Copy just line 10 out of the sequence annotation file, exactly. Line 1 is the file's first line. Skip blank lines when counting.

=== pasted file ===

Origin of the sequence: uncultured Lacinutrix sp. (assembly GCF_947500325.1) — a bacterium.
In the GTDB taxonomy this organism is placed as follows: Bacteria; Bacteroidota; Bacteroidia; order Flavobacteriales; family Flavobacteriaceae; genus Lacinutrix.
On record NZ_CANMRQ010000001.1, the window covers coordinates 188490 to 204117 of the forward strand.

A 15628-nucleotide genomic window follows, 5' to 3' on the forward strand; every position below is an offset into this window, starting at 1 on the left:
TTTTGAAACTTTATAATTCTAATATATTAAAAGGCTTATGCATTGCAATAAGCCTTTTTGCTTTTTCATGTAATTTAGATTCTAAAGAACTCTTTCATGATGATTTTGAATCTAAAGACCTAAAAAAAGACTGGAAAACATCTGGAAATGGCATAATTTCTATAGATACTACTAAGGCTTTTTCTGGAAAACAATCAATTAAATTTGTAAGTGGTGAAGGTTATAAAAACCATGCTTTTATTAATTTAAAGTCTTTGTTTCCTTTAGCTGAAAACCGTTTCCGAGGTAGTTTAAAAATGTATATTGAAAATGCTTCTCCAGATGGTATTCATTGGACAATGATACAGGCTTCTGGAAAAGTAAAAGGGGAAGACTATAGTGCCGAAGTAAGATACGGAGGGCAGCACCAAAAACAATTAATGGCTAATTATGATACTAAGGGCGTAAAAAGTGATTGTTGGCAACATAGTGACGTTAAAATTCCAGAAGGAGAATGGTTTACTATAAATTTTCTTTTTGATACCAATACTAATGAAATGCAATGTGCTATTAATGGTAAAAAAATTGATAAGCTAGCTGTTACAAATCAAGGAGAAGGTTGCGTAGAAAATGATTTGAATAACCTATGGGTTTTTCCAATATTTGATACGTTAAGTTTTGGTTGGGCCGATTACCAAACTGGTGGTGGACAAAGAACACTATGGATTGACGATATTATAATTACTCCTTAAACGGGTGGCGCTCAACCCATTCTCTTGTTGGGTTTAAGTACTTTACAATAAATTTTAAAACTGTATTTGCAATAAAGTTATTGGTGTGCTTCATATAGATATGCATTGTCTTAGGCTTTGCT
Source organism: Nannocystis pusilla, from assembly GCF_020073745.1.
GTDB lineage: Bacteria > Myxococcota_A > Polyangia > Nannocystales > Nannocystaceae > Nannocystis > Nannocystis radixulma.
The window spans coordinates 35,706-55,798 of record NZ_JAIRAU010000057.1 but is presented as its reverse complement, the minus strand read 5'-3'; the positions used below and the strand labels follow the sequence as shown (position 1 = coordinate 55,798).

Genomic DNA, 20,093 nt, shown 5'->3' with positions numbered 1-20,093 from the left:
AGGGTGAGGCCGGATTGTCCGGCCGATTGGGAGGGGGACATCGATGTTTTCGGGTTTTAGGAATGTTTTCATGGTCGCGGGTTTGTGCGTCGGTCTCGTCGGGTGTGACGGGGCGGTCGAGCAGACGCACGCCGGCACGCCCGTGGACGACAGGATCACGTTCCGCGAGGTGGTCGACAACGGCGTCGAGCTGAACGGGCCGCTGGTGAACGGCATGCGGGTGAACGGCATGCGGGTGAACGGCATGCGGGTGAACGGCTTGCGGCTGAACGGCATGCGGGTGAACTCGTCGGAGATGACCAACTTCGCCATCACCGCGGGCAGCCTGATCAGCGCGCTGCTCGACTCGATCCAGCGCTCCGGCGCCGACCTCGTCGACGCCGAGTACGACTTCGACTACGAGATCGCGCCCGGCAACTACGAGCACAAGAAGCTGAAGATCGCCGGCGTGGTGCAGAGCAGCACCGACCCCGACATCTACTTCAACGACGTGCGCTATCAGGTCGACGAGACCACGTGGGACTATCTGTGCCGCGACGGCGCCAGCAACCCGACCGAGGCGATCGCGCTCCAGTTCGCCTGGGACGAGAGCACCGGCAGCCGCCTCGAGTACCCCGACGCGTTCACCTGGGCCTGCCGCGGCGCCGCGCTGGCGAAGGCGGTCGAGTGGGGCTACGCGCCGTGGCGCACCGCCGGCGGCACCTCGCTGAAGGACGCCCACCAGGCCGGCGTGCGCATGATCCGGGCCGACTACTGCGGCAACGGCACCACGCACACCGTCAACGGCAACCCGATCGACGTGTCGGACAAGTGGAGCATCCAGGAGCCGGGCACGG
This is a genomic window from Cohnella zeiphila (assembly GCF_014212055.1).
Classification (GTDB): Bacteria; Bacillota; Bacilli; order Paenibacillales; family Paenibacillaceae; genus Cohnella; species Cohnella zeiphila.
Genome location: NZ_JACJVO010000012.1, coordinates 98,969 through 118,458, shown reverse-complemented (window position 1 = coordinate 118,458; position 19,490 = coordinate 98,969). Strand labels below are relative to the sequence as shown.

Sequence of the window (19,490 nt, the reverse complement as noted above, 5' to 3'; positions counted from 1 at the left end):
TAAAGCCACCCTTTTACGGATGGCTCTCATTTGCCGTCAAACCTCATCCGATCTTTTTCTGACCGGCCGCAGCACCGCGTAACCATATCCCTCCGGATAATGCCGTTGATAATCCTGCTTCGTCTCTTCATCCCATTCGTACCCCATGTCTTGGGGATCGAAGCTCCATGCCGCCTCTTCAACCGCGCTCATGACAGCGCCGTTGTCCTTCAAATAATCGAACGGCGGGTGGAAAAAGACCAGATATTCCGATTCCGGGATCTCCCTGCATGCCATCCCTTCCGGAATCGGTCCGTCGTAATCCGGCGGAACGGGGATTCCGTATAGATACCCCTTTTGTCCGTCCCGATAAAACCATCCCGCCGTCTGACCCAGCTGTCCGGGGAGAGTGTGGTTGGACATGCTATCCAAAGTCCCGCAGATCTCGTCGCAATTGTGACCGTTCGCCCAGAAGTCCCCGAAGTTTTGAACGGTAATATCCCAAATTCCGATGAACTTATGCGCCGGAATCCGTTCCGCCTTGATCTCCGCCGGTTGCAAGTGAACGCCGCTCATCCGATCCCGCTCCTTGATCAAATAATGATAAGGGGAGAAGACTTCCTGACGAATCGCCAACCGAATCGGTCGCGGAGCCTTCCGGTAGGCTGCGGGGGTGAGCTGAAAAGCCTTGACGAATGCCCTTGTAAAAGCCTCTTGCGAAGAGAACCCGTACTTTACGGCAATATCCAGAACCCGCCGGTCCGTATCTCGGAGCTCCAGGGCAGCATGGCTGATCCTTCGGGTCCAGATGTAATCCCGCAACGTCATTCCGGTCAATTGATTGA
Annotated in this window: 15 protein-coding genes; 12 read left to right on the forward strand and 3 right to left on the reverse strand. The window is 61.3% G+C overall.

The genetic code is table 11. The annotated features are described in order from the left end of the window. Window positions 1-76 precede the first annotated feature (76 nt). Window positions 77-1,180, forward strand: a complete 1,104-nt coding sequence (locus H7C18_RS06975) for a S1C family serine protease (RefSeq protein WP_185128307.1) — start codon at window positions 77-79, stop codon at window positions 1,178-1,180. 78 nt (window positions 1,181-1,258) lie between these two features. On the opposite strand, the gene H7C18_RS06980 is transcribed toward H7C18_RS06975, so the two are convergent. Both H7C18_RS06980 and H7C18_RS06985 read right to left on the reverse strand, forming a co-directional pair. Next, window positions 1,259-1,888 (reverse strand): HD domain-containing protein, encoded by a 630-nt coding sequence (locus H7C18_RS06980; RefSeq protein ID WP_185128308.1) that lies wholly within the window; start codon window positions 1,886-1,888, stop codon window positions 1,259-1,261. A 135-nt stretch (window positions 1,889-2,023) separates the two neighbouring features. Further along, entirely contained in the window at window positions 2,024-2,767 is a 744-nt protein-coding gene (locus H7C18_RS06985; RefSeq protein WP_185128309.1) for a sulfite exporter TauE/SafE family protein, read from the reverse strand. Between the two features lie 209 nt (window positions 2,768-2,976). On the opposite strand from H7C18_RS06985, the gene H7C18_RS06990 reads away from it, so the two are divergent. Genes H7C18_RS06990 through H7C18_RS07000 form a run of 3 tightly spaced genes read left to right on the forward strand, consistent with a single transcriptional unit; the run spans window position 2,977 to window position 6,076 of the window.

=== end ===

AGGGTGAGGCCGGATTGTCCGGCCGATTGGGAGGGGGACATCGATGTTTTCGGGTTTTAGGAATGTTTTCATGGTCGCGGGTTTGTGCGTCGGTCTCGTCGGGTGTGACGGGGCGGTCGAGCAGACGCACGCCGGCACGCCCGTGGACGACAGGATCACGTTCCGCGAGGTGGTCGACAACGGCGTCGAGCTGAACGGGCCGCTGGTGAACGGCATGCGGGTGAACGGCATGCGGGTGAACGGCATGCGGGTGAACGGCTTGCGGCTGAACGGCATGCGGGTGAACTCGTCGGAGATGACCAACTTCGCCATCACCGCGGGCAGCCTGATCAGCGCGCTGCTCGACTCGATCCAGCGCTCCGGCGCCGACCTCGTCGACGCCGAGTACGACTTCGACTACGAGATCGCGCCCGGCAACTACGAGCACAAGAAGCTGAAGATCGCCGGCGTGGTGCAGAGCAGCACCGACCCCGACATCTACTTCAACGACGTGCGCTATCAGGTCGACGAGACCACGTGGGACTATCTGTGCCGCGACGGCGCCAGCAACCCGACCGAGGCGATCGCGCTCCAGTTCGCCTGGGACGAGAGCACCGGCAGCCGCCTCGAGTACCCCGACGCGTTCACCTGGGCCTGCCGCGGCGCCGCGCTGGCGAAGGCGGTCGAGTGGGGCTACGCGCCGTGGCGCACCGCCGGCGGCACCTCGCTGAAGGACGCCCACCAGGCCGGCGTGCGCATGATCCGGGCCGACTACTGCGGCAACGGCACCACGCACACCGTCAACGGCAACCCGATCGACGTGTCGGACAAGTGGAGCATCCAGGAGCCGGGCACGG